The Monks  

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Train wreck at Montparnasse (October 22, 1895) by Studio Lévy and Sons.
Train wreck at Montparnasse (October 22, 1895) by Studio Lévy and Sons.

The Monks are a rock and roll band, primarily active in Germany in the mid to late sixties. They reunited in 1999 and have continued to play concerts, although no new studio recordings have been made. The Monks stood out from the music of the time, and have developed a cult following amongst many musicians and music fans.

Artists to have acknowledged the Monks as an influence include Henry Rollins, the Beastie Boys and Jello Biafra of the Dead Kennedys, as well as The Fall. The latter covered both "I Hate You" and "Oh, How To Do Now" on their 1990 album Extricate (under the titles "Black Monk Theme Part I" and "Black Monk Theme Part II", respectively), as well as the song "Shut Up!" on their 1994 album Middle Class Revolt. The Fall have also covered "Higgledy-Piggledy" for the Monks tribute CD Silver Monk Time.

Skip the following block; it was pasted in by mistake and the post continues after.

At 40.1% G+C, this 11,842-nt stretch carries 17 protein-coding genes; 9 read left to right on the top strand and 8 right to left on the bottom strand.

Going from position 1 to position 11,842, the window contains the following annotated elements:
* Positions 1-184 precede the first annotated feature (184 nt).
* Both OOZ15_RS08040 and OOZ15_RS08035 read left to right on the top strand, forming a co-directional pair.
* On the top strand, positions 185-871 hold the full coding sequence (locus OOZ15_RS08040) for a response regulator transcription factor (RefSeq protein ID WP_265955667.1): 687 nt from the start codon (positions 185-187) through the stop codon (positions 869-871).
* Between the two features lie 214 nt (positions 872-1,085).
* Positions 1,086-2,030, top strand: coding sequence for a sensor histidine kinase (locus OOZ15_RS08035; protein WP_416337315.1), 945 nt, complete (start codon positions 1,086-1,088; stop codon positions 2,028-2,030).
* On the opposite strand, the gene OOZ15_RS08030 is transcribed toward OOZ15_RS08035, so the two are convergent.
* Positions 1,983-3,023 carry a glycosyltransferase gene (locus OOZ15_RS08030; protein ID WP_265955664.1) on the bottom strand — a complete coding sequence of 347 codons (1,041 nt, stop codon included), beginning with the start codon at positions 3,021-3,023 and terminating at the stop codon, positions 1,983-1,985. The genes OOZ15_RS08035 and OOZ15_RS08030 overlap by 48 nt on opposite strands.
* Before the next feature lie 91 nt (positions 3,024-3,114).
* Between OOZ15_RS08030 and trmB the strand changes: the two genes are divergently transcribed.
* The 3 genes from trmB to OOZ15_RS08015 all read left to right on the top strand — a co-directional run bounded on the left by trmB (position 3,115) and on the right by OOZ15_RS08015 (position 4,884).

The Formation of The Monks

All the members were American GIs stationed in Germany in the mid-sixties. They began playing together in 1964, calling themselves the 5 Torquays. The Torquays differed little from countless other bands of the time: They covered Chuck Berry songs and played music inspired by the British beat groups. But the band experimented together musically - Gary Burger said:

"It probably took us a year to get the sound right. We experimented all the time. A lot of the experiments were total failures and some of the songs we worked on were terrible. But the ones we kept felt like they had something special to them. And they became more defined over time."

Upon their discharge from the army the band developed a distinctive musical style, and took up a distinctive name and image to go with it. The transition from their earlier, more conventional and less provocative aesthetic to the abrasive and cutting-edge sound of their "Black Monk Time" period was partly induced by the influence of "a pair of loopy existentialist visionaries" <ref>The Mojo Collection: The Greatest Albums of All Time. Jim Irvin, ed. Edinburgh: Mojo Books, 2000. p. 58</ref> called Walther Niemann and Karl-H.-Remy. Remy, Student of university for design in Ulm, and Niemann, Student of Folkwang Arts Academy in Essen, "designed" the "Monks" as "Anti-Beatles": short hair with tonsures, black clothes, ropes around the neck, image of being hard and dangerous. Remy and Niemann were an instance of the post-War West German avant-garde intelligentsia impacting Anglo-Saxon pop in a manner perhaps comparable to — but more intense than — that of the Hamburg art scene on the early Beatles.